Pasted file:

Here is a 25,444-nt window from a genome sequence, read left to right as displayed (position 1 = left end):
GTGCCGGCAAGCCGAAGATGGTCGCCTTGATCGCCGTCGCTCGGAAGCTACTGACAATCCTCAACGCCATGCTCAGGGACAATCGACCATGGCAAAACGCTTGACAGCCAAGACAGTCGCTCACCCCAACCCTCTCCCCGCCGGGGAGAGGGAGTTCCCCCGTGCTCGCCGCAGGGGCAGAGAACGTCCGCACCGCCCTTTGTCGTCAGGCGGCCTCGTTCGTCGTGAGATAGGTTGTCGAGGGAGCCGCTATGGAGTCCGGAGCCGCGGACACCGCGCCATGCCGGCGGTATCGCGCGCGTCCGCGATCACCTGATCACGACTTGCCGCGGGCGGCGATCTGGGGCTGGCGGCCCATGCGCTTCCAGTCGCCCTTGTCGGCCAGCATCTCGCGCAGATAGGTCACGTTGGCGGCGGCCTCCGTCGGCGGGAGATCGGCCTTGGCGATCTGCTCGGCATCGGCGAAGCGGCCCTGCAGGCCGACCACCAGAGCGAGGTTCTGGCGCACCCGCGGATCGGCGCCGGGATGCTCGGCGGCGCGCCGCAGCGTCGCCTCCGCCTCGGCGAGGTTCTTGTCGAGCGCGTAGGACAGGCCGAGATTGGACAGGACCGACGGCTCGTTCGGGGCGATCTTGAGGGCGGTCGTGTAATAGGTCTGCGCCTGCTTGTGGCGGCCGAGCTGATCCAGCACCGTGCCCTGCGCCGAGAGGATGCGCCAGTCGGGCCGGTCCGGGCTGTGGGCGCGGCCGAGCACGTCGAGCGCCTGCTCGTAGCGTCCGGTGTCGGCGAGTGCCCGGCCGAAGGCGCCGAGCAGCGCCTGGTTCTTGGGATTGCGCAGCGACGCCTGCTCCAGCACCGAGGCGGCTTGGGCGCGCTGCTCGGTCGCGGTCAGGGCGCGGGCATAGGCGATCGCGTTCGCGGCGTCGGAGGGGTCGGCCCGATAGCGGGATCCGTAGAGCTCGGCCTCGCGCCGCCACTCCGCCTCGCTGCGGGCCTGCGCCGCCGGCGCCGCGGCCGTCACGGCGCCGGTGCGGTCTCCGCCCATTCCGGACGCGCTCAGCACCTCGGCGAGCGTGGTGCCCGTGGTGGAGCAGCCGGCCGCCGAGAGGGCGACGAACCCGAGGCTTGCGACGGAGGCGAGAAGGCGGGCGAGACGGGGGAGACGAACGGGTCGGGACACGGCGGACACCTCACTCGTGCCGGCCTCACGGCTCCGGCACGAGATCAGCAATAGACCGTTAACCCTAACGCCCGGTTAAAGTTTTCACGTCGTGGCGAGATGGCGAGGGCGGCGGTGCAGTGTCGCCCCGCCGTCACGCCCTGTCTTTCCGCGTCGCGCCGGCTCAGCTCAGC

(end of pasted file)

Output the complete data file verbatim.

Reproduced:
Here is a 25,444-nt window from a genome sequence, read left to right as displayed (position 1 = left end):
GTGCCGGCAAGCCGAAGATGGTCGCCTTGATCGCCGTCGCTCGGAAGCTACTGACAATCCTCAACGCCATGCTCAGGGACAATCGACCATGGCAAAACGCTTGACAGCCAAGACAGTCGCTCACCCCAACCCTCTCCCCGCCGGGGAGAGGGAGTTCCCCCGTGCTCGCCGCAGGGGCAGAGAACGTCCGCACCGCCCTTTGTCGTCAGGCGGCCTCGTTCGTCGTGAGATAGGTTGTCGAGGGAGCCGCTATGGAGTCCGGAGCCGCGGACACCGCGCCATGCCGGCGGTATCGCGCGCGTCCGCGATCACCTGATCACGACTTGCCGCGGGCGGCGATCTGGGGCTGGCGGCCCATGCGCTTCCAGTCGCCCTTGTCGGCCAGCATCTCGCGCAGATAGGTCACGTTGGCGGCGGCCTCCGTCGGCGGGAGATCGGCCTTGGCGATCTGCTCGGCATCGGCGAAGCGGCCCTGCAGGCCGACCACCAGAGCGAGGTTCTGGCGCACCCGCGGATCGGCGCCGGGATGCTCGGCGGCGCGCCGCAGCGTCGCCTCCGCCTCGGCGAGGTTCTTGTCGAGCGCGTAGGACAGGCCGAGATTGGACAGGACCGACGGCTCGTTCGGGGCGATCTTGAGGGCGGTCGTGTAATAGGTCTGCGCCTGCTTGTGGCGGCCGAGCTGATCCAGCACCGTGCCCTGCGCCGAGAGGATGCGCCAGTCGGGCCGGTCCGGGCTGTGGGCGCGGCCGAGCACGTCGAGCGCCTGCTCGTAGCGTCCGGTGTCGGCGAGTGCCCGGCCGAAGGCGCCGAGCAGCGCCTGGTTCTTGGGATTGCGCAGCGACGCCTGCTCCAGCACCGAGGCGGCTTGGGCGCGCTGCTCGGTCGCGGTCAGGGCGCGGGCATAGGCGATCGCGTTCGCGGCGTCGGAGGGGTCGGCCCGATAGCGGGATCCGTAGAGCTCGGCCTCGCGCCGCCACTCCGCCTCGCTGCGGGCCTGCGCCGCCGGCGCCGCGGCCGTCACGGCGCCGGTGCGGTCTCCGCCCATTCCGGACGCGCTCAGCACCTCGGCGAGCGTGGTGCCCGTGGTGGAGCAGCCGGCCGCCGAGAGGGCGACGAACCCGAGGCTTGCGACGGAGGCGAGAAGGCGGGCGAGACGGGGGAGACGAACGGGTCGGGACACGGCGGACACCTCACTCGTGCCGGCCTCACGGCTCCGGCACGAGATCAGCAATAGACCGTTAACCCTAACGCCCGGTTAAAGTTTTCACGTCGTGGCGAGATGGCGAGGGCGGCGGTGCAGTGTCGCCCCGCCGTCACGCCCTGTCTTTCCGCGTCGCGCCGGCTCAGCTCAGC